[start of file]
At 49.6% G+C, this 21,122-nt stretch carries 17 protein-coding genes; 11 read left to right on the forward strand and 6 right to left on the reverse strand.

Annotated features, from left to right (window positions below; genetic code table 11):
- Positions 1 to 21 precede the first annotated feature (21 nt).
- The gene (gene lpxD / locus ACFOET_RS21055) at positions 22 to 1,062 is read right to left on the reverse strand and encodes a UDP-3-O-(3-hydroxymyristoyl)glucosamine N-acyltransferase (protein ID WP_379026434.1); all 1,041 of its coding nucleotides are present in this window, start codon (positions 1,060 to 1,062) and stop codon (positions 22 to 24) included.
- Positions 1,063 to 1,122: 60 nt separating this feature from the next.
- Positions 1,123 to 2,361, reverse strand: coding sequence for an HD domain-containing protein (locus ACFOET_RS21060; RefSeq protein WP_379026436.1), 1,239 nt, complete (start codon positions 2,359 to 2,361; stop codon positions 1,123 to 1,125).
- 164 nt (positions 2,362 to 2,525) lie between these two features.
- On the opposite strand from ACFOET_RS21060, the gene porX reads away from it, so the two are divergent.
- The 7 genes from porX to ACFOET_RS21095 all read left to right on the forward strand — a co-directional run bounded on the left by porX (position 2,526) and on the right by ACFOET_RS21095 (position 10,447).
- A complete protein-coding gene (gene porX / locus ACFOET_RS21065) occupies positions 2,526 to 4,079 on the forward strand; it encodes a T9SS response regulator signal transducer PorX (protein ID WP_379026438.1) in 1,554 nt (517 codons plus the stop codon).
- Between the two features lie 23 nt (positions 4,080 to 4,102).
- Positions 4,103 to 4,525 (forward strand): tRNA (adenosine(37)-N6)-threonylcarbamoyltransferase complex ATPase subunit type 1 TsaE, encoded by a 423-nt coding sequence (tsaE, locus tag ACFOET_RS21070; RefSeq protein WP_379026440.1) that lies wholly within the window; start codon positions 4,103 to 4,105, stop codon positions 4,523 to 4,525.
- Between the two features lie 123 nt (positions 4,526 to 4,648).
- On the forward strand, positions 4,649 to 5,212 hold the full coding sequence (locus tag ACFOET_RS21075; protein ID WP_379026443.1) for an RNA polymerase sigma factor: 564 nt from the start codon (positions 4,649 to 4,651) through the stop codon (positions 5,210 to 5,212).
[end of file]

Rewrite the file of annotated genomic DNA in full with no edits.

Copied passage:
At 49.6% G+C, this 21,122-nt stretch carries 17 protein-coding genes; 11 read left to right on the forward strand and 6 right to left on the reverse strand.

Annotated features, from left to right (window positions below; genetic code table 11):
- Positions 1 to 21 precede the first annotated feature (21 nt).
- The gene (gene lpxD / locus ACFOET_RS21055) at positions 22 to 1,062 is read right to left on the reverse strand and encodes a UDP-3-O-(3-hydroxymyristoyl)glucosamine N-acyltransferase (protein ID WP_379026434.1); all 1,041 of its coding nucleotides are present in this window, start codon (positions 1,060 to 1,062) and stop codon (positions 22 to 24) included.
- Positions 1,063 to 1,122: 60 nt separating this feature from the next.
- Positions 1,123 to 2,361, reverse strand: coding sequence for an HD domain-containing protein (locus ACFOET_RS21060; RefSeq protein WP_379026436.1), 1,239 nt, complete (start codon positions 2,359 to 2,361; stop codon positions 1,123 to 1,125).
- 164 nt (positions 2,362 to 2,525) lie between these two features.
- On the opposite strand from ACFOET_RS21060, the gene porX reads away from it, so the two are divergent.
- The 7 genes from porX to ACFOET_RS21095 all read left to right on the forward strand — a co-directional run bounded on the left by porX (position 2,526) and on the right by ACFOET_RS21095 (position 10,447).
- A complete protein-coding gene (gene porX / locus ACFOET_RS21065) occupies positions 2,526 to 4,079 on the forward strand; it encodes a T9SS response regulator signal transducer PorX (protein ID WP_379026438.1) in 1,554 nt (517 codons plus the stop codon).
- Between the two features lie 23 nt (positions 4,080 to 4,102).
- Positions 4,103 to 4,525 (forward strand): tRNA (adenosine(37)-N6)-threonylcarbamoyltransferase complex ATPase subunit type 1 TsaE, encoded by a 423-nt coding sequence (tsaE, locus tag ACFOET_RS21070; RefSeq protein WP_379026440.1) that lies wholly within the window; start codon positions 4,103 to 4,105, stop codon positions 4,523 to 4,525.
- Between the two features lie 123 nt (positions 4,526 to 4,648).
- On the forward strand, positions 4,649 to 5,212 hold the full coding sequence (locus tag ACFOET_RS21075; protein ID WP_379026443.1) for an RNA polymerase sigma factor: 564 nt from the start codon (positions 4,649 to 4,651) through the stop codon (positions 5,210 to 5,212).